In In re Arizona Public Service, Ocotillo Power Plant, PSD Appeal No. 16-01, issued September 1, 2016, EPA’s Environmental Appeals Board (EAB) decided an appeal by the Sierra Club contending that GHG BACT for fossil-fuel power plants “must consider” energy storage as a control option. The EAB upheld the permitting authority’s determination that considering storage would “redefine the source” based on the record in the appeal. Accordingly, the EAB dismissed Sierra Club’s appeal, but noted that “the Board’s decision should not be read as an automatic off-ramp for energy storage technology as a consideration in Step 1 of future BACT analyses.”
In April 2014, Arizona Public Service (APS) filed a permit application to replace two 1960s-era steam-electric generating units with five natural gas-fired simple-cycle combustion turbines, each rated at 100 megawatts (MW). MCAQD administers the PSD program in Maricopa County pursuant to a delegation agreement from EPA Region 9.
In its application, APS stated that the project was needed generate energy that may be “quickly and reliably dispatched” for periods when the growing solar component of the Phoenix market was unavailable, to bridge production gaps and maintain system reliability. APS also noted its power market was now characterized by “multiple peaks” during the day, requiring both intermittent and sustained operation. MCAQD prepared a proposed permit for the requested plant and requested public comment. Sierra Club commented that MCAQD’s BACT analysis was inadequate because it did not consider use of energy storage technologies, such as battery storage, compressed air storage, or liquid air energy storage, as an add-on or as a lower emitting control technology. Sierra Club contended that one or more of APS’ proposed five turbines could be replaced by or paired with such technologies, reducing total emissions.
In response to Sierra Club’s comments, APS prepared an updated BACT analysis that re-emphasized the need for peaking, rapid start and escalation, and quick ramp down. APS also stated that a power ramp rate of 50 MW per minute per turbine was “critical for the project to meet its purpose” because that rate would enable it to bring on 375 MW of ramping capacity in less than 2 minutes. MCAQD then released a revised draft permit for public comment that lowered the GHG emission rate from 1690 to 1460 pounds CO2/MWh. A public hearing was held, but MCAQD received no comments, including from the Sierra Club, and thereafter issued the permit. Sierra Club petitioned the EAB for review.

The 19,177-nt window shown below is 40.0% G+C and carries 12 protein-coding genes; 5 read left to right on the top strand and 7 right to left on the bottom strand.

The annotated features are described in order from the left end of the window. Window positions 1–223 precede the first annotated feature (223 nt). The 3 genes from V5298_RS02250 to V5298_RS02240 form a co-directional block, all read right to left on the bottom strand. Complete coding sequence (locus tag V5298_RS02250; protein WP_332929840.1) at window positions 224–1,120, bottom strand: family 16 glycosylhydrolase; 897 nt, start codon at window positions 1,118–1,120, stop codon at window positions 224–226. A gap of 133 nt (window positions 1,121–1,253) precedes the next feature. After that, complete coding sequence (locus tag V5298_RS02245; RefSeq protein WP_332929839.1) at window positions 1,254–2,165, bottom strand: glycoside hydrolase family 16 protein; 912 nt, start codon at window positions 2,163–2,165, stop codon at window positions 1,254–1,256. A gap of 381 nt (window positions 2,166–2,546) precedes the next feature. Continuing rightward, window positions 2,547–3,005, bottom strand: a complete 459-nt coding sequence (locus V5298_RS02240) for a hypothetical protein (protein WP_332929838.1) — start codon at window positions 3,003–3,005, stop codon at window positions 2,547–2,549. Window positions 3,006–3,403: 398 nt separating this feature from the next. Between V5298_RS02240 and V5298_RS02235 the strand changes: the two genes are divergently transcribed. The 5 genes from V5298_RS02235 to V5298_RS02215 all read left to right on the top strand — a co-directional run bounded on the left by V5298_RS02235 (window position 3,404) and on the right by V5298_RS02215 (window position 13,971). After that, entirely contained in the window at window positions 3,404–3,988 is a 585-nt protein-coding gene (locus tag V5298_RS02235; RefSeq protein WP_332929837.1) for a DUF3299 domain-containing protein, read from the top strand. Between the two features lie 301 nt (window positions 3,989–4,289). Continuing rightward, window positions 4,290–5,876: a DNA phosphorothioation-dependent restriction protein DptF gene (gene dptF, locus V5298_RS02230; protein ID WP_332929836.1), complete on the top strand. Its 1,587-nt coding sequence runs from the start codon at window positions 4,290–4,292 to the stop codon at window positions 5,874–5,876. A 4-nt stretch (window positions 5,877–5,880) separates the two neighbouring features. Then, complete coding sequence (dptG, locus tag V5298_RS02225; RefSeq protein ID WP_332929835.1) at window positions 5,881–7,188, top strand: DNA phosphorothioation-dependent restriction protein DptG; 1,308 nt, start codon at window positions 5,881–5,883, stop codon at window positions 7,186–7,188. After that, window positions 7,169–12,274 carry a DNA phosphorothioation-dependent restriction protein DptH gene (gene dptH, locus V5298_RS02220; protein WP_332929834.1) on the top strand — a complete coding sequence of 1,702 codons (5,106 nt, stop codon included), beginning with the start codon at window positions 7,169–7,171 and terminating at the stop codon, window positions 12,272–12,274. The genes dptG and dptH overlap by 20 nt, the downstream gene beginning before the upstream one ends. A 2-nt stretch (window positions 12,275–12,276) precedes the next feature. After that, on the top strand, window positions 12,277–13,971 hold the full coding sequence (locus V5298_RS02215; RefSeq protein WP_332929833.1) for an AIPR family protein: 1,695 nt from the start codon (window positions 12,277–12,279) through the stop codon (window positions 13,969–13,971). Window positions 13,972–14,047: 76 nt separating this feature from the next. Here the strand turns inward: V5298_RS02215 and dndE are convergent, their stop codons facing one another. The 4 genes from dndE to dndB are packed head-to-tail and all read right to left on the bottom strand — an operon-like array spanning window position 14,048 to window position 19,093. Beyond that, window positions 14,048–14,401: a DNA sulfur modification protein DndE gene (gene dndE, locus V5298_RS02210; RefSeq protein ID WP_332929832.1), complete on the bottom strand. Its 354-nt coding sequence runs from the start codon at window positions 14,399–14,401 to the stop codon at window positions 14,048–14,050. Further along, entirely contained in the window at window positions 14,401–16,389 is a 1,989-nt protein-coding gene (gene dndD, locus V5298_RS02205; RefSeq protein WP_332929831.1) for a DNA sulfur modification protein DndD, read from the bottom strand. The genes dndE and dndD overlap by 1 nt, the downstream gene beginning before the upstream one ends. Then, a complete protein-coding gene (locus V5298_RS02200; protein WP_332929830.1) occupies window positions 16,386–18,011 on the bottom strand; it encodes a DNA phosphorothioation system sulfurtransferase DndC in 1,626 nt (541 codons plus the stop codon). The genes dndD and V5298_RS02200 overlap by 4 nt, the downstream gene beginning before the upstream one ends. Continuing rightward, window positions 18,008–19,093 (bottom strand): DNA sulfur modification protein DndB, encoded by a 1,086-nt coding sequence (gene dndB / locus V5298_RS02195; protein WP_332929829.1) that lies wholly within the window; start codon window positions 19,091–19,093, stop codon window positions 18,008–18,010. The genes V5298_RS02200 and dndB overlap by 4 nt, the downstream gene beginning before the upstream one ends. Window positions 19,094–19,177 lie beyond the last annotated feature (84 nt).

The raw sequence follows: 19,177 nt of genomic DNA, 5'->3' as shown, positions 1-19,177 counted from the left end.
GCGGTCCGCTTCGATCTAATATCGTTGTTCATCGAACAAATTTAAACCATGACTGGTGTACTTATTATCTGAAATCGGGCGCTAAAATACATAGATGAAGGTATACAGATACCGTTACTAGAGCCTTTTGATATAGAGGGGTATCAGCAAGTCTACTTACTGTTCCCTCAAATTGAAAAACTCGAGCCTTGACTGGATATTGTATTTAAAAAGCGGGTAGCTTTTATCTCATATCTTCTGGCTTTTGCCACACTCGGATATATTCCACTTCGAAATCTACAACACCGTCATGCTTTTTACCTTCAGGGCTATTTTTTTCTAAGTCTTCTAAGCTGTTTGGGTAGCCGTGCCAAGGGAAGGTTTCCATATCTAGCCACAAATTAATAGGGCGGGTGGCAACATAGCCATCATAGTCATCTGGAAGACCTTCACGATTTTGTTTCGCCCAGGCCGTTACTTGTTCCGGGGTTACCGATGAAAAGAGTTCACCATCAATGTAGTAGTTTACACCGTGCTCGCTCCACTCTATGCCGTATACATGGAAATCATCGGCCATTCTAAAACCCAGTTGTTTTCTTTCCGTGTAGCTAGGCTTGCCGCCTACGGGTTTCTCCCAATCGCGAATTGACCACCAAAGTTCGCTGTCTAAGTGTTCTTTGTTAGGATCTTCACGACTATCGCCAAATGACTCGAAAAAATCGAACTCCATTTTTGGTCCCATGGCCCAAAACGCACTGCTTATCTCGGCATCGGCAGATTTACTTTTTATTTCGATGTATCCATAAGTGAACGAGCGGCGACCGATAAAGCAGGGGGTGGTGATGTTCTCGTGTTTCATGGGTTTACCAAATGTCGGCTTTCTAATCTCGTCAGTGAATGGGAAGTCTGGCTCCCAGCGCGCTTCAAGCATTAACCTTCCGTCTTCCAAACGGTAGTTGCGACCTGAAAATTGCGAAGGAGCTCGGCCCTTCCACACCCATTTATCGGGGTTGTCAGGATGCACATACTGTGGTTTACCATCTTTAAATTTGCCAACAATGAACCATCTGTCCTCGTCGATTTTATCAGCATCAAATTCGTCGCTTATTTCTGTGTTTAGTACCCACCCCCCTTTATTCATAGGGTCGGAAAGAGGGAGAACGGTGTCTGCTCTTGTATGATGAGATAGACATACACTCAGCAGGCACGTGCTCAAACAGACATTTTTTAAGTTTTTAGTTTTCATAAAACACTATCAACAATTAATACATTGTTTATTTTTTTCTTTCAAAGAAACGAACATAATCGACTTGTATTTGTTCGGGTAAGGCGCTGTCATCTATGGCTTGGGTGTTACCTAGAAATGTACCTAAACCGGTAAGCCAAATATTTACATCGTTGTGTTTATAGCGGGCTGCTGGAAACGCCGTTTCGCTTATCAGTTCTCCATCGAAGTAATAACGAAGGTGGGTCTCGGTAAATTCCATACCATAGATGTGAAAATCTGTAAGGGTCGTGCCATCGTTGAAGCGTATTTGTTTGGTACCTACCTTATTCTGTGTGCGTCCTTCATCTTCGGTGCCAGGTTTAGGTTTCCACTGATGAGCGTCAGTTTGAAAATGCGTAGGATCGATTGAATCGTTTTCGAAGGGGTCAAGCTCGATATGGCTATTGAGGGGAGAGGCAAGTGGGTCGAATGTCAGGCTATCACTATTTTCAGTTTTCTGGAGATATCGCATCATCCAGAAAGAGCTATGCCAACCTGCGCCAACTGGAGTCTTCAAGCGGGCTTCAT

In its petition, Sierra Club argued that MCAQD erred when it did not require consideration of pairing energy storage with the combustion turbines because that would “redefine the source.” MCAQD and APS defend MCAQD’s position and challenged Sierra Club’s right to petition because it had not commented on the revised draft permit.
The EAB started with APS’ and MCAQD’s contention that Sierra Club could not challenge the permit because it had not filed comments on the revised draft permit. The EAB noted that only public comments filed during the public comment period and not comments filed before or after the period are required to be considered. Given possible problems with MCAQD’s emailing notification system (Sierra Club counsel apparently was not on the list of individuals notified about the revised draft permit), the fact that MCAQD did not state comments must be refiled in its public notice on the revised draft permit, and the full discussion of the issue in the administrative record, the EAB exercised discretion to review Sierra Club’s petition. Slip op. at 12.
Turning to the merits, the EAB stated that it typically defers to the permit issuers’ expertise and, where there is a delegated program, to the views of EPA’s program offices. The EAB stated that it follows the 1990 NSR Manual, which allows a permitting authority to exclude a proposed control alternative if, in the view of the permitting authority, it would redefine the source. The EAB stated that the permitting authority should look to how the application and supporting materials defined the “facility’s end, object, aim or purpose,” but also should take a “hard look” to ensure that these elements are “inherent” to the source design and “derived for reasons independent of air quality permitting.” Notwithstanding this duty, the EAB agreed that base load versus peaking use has been accepted as “central to the fundamental business purpose” of generating units. Slip op. at 13-14. The EAB cautioned that “previous permitting decisions for similar sources are instructive but not controlling.”